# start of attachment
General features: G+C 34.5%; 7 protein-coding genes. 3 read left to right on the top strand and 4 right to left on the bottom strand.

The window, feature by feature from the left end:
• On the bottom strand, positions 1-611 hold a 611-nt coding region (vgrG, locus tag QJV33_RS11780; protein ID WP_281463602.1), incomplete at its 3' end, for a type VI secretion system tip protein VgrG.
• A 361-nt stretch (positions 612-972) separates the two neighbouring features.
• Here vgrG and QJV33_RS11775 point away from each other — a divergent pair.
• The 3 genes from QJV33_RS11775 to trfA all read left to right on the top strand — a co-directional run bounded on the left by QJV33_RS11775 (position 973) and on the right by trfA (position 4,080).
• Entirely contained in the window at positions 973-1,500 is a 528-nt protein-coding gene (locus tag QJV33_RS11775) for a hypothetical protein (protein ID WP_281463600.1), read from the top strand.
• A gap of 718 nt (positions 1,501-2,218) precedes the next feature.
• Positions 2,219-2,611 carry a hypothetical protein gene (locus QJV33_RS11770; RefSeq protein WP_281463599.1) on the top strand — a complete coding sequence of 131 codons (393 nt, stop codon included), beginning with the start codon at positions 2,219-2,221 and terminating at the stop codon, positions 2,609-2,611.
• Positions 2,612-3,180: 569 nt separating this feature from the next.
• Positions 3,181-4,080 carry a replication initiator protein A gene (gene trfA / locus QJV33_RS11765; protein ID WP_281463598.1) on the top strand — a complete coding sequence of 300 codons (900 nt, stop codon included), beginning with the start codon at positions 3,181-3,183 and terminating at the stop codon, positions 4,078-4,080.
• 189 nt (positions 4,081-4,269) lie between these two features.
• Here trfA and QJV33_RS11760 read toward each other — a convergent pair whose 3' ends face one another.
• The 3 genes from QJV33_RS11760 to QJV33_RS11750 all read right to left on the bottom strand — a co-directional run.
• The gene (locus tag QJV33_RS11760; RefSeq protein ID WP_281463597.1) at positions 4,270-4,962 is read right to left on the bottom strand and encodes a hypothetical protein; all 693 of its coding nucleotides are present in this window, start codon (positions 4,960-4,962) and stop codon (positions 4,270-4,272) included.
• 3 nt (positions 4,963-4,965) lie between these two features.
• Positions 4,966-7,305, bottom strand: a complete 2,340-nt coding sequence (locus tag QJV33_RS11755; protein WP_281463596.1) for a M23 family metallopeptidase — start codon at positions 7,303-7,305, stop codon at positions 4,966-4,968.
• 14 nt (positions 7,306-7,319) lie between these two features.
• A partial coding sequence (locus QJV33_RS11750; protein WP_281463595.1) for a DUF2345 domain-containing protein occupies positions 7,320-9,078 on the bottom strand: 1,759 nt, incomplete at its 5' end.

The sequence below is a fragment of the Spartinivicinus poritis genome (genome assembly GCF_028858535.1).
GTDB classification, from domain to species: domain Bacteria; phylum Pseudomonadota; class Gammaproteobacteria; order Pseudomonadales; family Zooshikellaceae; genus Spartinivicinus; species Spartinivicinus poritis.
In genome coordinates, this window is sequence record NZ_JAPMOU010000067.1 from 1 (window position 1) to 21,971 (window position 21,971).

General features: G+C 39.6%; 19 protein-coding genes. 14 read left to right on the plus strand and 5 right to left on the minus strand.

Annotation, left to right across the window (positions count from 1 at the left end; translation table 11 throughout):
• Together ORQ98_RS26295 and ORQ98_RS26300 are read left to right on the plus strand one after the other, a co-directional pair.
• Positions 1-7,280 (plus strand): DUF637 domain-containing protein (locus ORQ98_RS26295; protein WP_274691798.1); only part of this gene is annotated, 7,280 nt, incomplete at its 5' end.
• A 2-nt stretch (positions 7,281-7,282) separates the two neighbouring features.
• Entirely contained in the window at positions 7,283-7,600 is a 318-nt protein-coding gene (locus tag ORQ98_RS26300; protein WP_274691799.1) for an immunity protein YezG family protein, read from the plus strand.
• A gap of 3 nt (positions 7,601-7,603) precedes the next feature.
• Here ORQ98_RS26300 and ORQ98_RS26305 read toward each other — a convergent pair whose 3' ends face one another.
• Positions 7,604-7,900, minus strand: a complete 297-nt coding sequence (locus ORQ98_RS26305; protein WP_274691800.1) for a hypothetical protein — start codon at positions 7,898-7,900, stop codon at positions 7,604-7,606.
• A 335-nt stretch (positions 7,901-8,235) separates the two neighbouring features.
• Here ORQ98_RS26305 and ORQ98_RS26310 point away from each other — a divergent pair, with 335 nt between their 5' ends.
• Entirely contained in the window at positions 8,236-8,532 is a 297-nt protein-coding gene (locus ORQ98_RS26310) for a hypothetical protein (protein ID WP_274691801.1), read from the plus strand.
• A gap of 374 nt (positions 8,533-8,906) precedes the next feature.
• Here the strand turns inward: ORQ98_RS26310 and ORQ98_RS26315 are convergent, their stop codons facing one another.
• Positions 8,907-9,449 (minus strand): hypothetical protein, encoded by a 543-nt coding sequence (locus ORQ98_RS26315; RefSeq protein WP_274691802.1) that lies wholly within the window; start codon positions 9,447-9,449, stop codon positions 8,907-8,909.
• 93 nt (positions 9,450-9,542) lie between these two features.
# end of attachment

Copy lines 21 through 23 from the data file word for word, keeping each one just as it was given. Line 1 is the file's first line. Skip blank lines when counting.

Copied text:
GTDB classification, from domain to species: domain Bacteria; phylum Pseudomonadota; class Gammaproteobacteria; order Pseudomonadales; family Zooshikellaceae; genus Spartinivicinus; species Spartinivicinus poritis.
In genome coordinates, this window is sequence record NZ_JAPMOU010000067.1 from 1 (window position 1) to 21,971 (window position 21,971).

General features: G+C 39.6%; 19 protein-coding genes. 14 read left to right on the plus strand and 5 right to left on the minus strand.